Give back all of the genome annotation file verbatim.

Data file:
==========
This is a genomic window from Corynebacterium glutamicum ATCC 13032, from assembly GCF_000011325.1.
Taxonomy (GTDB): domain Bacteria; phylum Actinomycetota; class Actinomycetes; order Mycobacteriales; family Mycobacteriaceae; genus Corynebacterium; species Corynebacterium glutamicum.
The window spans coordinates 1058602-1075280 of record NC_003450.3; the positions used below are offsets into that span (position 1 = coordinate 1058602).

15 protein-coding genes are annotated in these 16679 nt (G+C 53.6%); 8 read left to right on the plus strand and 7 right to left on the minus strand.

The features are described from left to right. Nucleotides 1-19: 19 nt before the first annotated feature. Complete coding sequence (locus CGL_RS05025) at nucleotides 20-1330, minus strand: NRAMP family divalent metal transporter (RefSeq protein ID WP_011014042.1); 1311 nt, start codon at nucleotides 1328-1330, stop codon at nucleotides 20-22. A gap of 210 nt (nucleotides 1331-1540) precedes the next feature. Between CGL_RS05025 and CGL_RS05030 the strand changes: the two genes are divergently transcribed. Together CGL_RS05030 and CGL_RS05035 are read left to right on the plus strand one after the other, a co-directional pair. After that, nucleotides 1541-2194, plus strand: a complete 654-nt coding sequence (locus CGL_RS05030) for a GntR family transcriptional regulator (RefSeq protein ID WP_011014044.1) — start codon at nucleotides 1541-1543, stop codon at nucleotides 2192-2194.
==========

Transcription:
This is a genomic window from Corynebacterium glutamicum ATCC 13032, from assembly GCF_000011325.1.
Taxonomy (GTDB): domain Bacteria; phylum Actinomycetota; class Actinomycetes; order Mycobacteriales; family Mycobacteriaceae; genus Corynebacterium; species Corynebacterium glutamicum.
The window spans coordinates 1058602-1075280 of record NC_003450.3; the positions used below are offsets into that span (position 1 = coordinate 1058602).

15 protein-coding genes are annotated in these 16679 nt (G+C 53.6%); 8 read left to right on the plus strand and 7 right to left on the minus strand.

The features are described from left to right. Nucleotides 1-19: 19 nt before the first annotated feature. Complete coding sequence (locus CGL_RS05025) at nucleotides 20-1330, minus strand: NRAMP family divalent metal transporter (RefSeq protein ID WP_011014042.1); 1311 nt, start codon at nucleotides 1328-1330, stop codon at nucleotides 20-22. A gap of 210 nt (nucleotides 1331-1540) precedes the next feature. Between CGL_RS05025 and CGL_RS05030 the strand changes: the two genes are divergently transcribed. Together CGL_RS05030 and CGL_RS05035 are read left to right on the plus strand one after the other, a co-directional pair. After that, nucleotides 1541-2194, plus strand: a complete 654-nt coding sequence (locus CGL_RS05030) for a GntR family transcriptional regulator (RefSeq protein ID WP_011014044.1) — start codon at nucleotides 1541-1543, stop codon at nucleotides 2192-2194.